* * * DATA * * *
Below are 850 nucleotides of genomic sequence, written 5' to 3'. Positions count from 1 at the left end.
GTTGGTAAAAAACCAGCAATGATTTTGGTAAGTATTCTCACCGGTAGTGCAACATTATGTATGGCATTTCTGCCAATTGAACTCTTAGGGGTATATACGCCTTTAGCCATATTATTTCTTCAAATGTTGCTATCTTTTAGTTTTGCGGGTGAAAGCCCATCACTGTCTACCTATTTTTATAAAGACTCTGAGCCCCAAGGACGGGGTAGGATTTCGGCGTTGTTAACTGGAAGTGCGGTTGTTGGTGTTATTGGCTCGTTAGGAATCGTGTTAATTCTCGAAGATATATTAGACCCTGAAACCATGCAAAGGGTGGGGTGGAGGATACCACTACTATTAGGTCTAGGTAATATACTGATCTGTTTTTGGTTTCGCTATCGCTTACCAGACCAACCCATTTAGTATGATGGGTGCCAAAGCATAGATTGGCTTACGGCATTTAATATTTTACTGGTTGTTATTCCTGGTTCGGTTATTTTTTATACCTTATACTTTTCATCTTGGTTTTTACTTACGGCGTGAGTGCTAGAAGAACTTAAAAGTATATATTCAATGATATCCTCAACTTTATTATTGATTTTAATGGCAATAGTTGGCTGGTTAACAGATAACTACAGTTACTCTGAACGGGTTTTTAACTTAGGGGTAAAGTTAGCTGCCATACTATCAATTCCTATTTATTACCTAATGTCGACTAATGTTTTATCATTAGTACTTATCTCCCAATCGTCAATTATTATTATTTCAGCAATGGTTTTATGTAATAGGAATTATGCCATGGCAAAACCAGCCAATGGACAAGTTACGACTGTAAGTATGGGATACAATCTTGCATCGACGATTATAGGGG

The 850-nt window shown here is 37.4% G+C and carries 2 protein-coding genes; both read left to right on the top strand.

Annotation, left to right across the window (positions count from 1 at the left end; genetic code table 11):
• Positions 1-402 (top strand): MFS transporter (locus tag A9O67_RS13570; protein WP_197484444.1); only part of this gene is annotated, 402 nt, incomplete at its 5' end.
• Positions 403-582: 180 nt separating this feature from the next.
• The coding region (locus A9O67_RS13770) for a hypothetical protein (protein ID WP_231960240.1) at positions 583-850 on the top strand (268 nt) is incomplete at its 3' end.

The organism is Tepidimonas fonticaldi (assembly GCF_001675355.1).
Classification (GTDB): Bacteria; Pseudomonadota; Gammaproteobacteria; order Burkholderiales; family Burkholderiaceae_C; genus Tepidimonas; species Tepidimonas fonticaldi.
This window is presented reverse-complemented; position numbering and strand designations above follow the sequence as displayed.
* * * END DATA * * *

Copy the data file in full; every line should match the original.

Below are 850 nucleotides of genomic sequence, written 5' to 3'. Positions count from 1 at the left end.
GTTGGTAAAAAACCAGCAATGATTTTGGTAAGTATTCTCACCGGTAGTGCAACATTATGTATGGCATTTCTGCCAATTGAACTCTTAGGGGTATATACGCCTTTAGCCATATTATTTCTTCAAATGTTGCTATCTTTTAGTTTTGCGGGTGAAAGCCCATCACTGTCTACCTATTTTTATAAAGACTCTGAGCCCCAAGGACGGGGTAGGATTTCGGCGTTGTTAACTGGAAGTGCGGTTGTTGGTGTTATTGGCTCGTTAGGAATCGTGTTAATTCTCGAAGATATATTAGACCCTGAAACCATGCAAAGGGTGGGGTGGAGGATACCACTACTATTAGGTCTAGGTAATATACTGATCTGTTTTTGGTTTCGCTATCGCTTACCAGACCAACCCATTTAGTATGATGGGTGCCAAAGCATAGATTGGCTTACGGCATTTAATATTTTACTGGTTGTTATTCCTGGTTCGGTTATTTTTTATACCTTATACTTTTCATCTTGGTTTTTACTTACGGCGTGAGTGCTAGAAGAACTTAAAAGTATATATTCAATGATATCCTCAACTTTATTATTGATTTTAATGGCAATAGTTGGCTGGTTAACAGATAACTACAGTTACTCTGAACGGGTTTTTAACTTAGGGGTAAAGTTAGCTGCCATACTATCAATTCCTATTTATTACCTAATGTCGACTAATGTTTTATCATTAGTACTTATCTCCCAATCGTCAATTATTATTATTTCAGCAATGGTTTTATGTAATAGGAATTATGCCATGGCAAAACCAGCCAATGGACAAGTTACGACTGTAAGTATGGGATACAATCTTGCATCGACGATTATAGGGG

The 850-nt window shown here is 37.4% G+C and carries 2 protein-coding genes; both read left to right on the top strand.

Annotation, left to right across the window (positions count from 1 at the left end; genetic code table 11):
• Positions 1-402 (top strand): MFS transporter (locus tag A9O67_RS13570; protein WP_197484444.1); only part of this gene is annotated, 402 nt, incomplete at its 5' end.
• Positions 403-582: 180 nt separating this feature from the next.
• The coding region (locus A9O67_RS13770) for a hypothetical protein (protein ID WP_231960240.1) at positions 583-850 on the top strand (268 nt) is incomplete at its 3' end.

The organism is Tepidimonas fonticaldi (assembly GCF_001675355.1).
Classification (GTDB): Bacteria; Pseudomonadota; Gammaproteobacteria; order Burkholderiales; family Burkholderiaceae_C; genus Tepidimonas; species Tepidimonas fonticaldi.
This window is presented reverse-complemented; position numbering and strand designations above follow the sequence as displayed.